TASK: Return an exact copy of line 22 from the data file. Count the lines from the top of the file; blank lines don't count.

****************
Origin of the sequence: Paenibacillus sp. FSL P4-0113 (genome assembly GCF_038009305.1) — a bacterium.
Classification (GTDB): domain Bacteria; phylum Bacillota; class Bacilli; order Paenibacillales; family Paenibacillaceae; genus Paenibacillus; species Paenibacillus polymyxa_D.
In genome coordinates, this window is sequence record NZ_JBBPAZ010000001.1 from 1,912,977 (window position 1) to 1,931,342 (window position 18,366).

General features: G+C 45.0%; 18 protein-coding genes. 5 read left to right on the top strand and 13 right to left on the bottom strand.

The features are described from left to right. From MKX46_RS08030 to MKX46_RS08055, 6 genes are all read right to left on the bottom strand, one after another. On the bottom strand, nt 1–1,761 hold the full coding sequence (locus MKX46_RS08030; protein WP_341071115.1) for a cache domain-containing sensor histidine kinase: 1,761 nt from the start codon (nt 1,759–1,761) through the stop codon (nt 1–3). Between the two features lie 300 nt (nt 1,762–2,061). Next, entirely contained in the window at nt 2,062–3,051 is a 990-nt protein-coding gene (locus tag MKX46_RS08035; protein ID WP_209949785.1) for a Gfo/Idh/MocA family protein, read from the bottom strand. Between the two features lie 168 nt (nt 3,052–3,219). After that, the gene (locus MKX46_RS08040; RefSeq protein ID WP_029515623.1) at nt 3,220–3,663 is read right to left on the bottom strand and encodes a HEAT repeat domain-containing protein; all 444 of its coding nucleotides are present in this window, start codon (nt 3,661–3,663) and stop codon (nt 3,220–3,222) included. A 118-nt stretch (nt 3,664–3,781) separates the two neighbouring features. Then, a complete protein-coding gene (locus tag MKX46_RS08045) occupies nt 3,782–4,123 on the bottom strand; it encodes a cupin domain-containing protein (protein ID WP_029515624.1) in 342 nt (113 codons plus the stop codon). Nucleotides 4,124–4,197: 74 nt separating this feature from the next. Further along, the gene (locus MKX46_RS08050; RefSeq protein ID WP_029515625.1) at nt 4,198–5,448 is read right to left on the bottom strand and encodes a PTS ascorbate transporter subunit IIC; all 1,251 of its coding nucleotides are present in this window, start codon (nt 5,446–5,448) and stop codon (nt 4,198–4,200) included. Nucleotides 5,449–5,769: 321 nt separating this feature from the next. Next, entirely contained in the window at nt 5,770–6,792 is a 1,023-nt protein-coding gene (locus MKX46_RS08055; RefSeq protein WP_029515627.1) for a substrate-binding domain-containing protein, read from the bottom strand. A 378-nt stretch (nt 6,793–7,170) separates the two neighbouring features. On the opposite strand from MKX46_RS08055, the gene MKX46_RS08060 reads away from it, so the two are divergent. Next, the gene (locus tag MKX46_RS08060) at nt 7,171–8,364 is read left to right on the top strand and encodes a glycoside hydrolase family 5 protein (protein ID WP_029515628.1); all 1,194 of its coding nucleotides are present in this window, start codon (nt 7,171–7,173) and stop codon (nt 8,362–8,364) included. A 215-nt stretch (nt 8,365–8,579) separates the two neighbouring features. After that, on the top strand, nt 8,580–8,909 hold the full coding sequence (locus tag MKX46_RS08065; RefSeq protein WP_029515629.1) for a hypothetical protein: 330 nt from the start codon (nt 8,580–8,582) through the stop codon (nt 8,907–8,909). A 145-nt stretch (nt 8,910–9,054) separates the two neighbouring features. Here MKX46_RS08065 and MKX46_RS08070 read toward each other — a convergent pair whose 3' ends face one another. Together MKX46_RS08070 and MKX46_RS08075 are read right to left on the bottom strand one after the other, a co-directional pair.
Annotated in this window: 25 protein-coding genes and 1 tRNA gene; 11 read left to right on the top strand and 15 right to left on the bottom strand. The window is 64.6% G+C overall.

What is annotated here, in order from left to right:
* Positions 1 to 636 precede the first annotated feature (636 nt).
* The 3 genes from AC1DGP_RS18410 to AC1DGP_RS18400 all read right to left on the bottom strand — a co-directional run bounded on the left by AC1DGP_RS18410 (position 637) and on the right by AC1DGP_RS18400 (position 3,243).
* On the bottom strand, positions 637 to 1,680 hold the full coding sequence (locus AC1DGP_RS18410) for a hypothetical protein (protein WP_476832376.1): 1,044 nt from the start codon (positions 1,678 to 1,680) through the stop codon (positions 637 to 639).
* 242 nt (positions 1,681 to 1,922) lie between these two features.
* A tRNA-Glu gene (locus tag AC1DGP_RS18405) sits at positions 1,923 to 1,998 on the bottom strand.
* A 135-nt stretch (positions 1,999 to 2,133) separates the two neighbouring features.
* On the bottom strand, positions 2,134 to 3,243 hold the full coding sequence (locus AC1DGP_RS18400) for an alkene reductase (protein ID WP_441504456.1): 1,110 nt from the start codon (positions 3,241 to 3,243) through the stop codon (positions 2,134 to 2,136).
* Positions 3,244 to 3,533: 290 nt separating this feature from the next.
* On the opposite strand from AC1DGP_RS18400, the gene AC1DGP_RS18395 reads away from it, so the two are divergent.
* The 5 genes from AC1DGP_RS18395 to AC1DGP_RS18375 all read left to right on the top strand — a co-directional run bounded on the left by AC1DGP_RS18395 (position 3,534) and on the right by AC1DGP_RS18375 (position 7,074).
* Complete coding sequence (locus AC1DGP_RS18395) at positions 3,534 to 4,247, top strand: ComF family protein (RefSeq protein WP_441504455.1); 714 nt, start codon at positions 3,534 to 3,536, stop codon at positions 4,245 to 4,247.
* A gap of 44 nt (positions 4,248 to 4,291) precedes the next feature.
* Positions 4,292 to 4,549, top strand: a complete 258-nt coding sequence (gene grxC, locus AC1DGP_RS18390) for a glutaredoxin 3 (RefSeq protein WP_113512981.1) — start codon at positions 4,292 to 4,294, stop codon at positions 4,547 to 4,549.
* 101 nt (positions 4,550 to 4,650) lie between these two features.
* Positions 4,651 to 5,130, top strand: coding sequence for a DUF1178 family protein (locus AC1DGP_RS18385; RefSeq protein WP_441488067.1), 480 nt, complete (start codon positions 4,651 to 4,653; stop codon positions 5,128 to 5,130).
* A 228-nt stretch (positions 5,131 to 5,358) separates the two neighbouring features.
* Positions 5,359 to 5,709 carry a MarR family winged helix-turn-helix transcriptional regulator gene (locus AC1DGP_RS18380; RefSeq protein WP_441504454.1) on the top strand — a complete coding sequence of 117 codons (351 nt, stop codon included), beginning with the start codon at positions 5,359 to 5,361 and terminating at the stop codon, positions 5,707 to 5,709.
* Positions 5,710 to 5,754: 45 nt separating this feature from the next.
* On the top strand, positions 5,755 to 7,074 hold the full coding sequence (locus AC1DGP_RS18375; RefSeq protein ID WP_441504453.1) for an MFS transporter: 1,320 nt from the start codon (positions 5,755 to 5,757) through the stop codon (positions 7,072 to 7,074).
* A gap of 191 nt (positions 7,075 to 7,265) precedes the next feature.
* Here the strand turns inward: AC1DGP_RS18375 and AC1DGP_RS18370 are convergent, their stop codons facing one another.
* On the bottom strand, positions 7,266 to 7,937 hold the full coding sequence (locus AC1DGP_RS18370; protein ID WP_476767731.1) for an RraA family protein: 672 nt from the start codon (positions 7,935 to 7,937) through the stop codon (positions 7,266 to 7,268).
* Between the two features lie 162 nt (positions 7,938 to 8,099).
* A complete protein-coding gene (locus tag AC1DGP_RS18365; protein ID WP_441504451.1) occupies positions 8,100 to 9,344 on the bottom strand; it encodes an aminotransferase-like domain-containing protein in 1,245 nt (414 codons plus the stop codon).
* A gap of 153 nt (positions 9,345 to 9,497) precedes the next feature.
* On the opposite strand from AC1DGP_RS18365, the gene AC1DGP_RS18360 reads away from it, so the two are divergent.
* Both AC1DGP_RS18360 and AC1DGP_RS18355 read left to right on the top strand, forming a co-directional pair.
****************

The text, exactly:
* Positions 4,651 to 5,130, top strand: coding sequence for a DUF1178 family protein (locus AC1DGP_RS18385; RefSeq protein WP_441488067.1), 480 nt, complete (start codon positions 4,651 to 4,653; stop codon positions 5,128 to 5,130).